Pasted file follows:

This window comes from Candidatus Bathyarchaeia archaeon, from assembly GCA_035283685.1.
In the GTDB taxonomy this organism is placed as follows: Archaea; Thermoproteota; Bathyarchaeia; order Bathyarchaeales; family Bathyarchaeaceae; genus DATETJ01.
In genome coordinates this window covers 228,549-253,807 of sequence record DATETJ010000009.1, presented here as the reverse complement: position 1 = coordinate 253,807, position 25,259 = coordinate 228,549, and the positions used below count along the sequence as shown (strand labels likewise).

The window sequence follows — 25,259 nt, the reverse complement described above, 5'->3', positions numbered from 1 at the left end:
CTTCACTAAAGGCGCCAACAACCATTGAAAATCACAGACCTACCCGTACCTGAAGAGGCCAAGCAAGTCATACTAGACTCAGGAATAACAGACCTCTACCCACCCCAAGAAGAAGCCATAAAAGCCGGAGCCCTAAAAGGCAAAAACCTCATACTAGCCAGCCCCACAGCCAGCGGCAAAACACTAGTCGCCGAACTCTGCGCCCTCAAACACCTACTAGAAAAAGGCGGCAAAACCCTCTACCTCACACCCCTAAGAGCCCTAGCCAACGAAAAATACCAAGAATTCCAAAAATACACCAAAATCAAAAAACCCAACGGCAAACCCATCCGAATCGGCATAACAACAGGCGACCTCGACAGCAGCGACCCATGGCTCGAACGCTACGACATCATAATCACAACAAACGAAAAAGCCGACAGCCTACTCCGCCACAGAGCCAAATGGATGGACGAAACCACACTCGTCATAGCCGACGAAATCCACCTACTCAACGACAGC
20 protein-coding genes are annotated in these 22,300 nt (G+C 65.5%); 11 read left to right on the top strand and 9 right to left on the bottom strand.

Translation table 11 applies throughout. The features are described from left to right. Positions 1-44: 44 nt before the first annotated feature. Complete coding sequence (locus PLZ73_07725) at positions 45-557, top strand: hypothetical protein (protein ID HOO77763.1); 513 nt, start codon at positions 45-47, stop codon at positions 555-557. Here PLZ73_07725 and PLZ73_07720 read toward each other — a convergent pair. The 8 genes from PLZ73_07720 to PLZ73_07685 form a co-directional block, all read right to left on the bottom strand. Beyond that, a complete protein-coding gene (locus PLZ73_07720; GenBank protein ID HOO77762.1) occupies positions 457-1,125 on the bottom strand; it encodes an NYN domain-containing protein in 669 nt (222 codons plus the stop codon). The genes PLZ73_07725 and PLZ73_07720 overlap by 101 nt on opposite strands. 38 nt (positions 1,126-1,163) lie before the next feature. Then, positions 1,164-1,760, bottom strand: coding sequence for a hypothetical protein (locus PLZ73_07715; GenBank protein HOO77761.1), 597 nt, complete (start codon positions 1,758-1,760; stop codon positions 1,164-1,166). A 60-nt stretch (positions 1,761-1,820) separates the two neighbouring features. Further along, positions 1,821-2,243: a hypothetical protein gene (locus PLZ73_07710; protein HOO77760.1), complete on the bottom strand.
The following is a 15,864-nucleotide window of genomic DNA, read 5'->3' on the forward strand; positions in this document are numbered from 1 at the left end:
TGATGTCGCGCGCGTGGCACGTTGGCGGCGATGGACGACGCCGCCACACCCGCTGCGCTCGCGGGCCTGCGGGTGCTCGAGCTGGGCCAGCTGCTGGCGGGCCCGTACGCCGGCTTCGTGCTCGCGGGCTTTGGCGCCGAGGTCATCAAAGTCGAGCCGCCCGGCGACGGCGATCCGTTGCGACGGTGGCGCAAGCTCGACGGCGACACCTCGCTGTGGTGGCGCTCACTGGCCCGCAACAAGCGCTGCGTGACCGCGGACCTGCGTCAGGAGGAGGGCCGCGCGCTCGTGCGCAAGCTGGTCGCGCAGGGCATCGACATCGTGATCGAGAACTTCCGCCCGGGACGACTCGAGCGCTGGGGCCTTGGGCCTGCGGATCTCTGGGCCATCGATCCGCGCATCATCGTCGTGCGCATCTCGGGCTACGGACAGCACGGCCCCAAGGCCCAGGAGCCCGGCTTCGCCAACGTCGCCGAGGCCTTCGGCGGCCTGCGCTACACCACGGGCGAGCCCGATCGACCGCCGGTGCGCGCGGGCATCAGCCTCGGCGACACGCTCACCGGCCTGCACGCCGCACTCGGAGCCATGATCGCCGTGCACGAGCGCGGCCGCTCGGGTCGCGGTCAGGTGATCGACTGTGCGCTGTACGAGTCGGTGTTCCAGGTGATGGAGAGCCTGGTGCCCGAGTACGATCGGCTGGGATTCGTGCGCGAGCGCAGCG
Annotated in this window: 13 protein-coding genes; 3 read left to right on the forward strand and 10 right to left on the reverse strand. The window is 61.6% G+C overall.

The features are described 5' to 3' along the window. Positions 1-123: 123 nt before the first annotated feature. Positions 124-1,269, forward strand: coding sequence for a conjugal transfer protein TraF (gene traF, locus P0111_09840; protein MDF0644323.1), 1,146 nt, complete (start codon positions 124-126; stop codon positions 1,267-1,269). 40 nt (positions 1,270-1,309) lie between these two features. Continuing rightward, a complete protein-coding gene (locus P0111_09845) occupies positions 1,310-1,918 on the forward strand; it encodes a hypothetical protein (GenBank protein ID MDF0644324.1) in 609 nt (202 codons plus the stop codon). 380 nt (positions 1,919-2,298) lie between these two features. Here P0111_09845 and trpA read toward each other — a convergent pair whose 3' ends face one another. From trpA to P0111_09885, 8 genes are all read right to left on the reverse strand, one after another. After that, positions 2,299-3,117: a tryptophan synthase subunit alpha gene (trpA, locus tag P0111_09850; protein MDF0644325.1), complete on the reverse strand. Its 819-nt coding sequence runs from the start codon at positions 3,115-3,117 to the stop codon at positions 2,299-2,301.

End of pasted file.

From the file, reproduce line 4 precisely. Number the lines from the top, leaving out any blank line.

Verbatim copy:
The window sequence follows — 25,259 nt, the reverse complement described above, 5'->3', positions numbered from 1 at the left end: